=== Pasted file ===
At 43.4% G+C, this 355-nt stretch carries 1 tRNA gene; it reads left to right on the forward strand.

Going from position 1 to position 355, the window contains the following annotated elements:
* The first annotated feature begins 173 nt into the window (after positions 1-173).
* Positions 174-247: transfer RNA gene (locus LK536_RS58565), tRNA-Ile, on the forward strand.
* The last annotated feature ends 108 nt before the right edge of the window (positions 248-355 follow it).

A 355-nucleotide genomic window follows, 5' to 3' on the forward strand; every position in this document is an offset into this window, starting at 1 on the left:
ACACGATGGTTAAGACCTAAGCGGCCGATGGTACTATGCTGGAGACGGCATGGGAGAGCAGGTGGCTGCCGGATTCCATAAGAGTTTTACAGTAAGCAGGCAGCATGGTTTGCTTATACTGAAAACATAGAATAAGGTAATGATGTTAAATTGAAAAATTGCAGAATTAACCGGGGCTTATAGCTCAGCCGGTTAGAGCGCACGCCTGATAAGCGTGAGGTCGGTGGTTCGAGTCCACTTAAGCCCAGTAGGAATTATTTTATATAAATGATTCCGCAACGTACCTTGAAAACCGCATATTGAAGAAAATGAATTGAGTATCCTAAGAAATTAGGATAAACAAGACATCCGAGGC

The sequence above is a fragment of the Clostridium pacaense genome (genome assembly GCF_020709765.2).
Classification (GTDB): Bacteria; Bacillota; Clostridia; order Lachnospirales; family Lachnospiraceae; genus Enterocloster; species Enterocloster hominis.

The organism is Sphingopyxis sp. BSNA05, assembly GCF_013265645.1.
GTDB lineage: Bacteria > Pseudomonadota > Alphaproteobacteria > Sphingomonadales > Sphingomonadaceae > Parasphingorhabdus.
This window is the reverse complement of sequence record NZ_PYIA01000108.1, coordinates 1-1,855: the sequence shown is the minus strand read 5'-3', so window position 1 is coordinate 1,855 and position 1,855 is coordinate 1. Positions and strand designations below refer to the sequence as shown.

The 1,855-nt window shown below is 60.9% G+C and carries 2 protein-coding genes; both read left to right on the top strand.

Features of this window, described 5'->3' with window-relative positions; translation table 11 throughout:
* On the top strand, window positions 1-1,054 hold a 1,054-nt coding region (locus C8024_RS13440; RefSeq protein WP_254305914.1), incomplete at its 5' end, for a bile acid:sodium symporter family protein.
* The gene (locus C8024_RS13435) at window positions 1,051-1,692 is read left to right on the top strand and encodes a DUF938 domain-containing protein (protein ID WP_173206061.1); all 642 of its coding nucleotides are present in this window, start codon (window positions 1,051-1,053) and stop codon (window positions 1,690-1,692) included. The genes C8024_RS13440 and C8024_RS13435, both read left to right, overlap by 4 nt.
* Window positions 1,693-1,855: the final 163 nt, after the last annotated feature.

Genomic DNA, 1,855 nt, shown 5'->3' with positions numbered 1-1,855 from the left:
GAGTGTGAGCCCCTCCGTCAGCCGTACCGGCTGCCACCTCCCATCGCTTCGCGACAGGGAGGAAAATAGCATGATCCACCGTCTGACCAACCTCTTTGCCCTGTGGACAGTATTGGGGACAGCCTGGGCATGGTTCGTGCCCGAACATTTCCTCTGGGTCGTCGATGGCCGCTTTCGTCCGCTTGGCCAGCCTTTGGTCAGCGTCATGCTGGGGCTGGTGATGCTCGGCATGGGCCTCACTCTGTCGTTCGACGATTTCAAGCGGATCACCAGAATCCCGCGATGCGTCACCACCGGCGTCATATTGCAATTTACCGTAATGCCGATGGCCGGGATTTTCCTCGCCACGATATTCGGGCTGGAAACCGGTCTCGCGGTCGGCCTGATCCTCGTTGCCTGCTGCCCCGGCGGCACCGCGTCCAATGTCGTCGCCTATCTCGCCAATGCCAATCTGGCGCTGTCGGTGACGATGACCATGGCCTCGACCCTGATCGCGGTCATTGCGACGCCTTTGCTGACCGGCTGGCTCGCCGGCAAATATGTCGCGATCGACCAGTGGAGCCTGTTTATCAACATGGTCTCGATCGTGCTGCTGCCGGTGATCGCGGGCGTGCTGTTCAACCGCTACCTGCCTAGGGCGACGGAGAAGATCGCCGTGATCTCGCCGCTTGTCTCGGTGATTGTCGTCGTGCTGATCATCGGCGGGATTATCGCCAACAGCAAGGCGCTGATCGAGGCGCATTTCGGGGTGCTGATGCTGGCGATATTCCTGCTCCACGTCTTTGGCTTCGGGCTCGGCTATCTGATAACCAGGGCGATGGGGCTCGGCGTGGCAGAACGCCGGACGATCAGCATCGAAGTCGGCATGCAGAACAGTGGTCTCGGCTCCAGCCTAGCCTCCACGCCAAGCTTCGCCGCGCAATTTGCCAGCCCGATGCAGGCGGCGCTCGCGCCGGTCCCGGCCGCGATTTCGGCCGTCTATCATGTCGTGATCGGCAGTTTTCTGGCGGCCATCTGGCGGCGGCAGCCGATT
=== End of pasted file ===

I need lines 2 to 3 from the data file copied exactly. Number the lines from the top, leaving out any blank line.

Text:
Going from position 1 to position 355, the window contains the following annotated elements:
* The first annotated feature begins 173 nt into the window (after positions 1-173).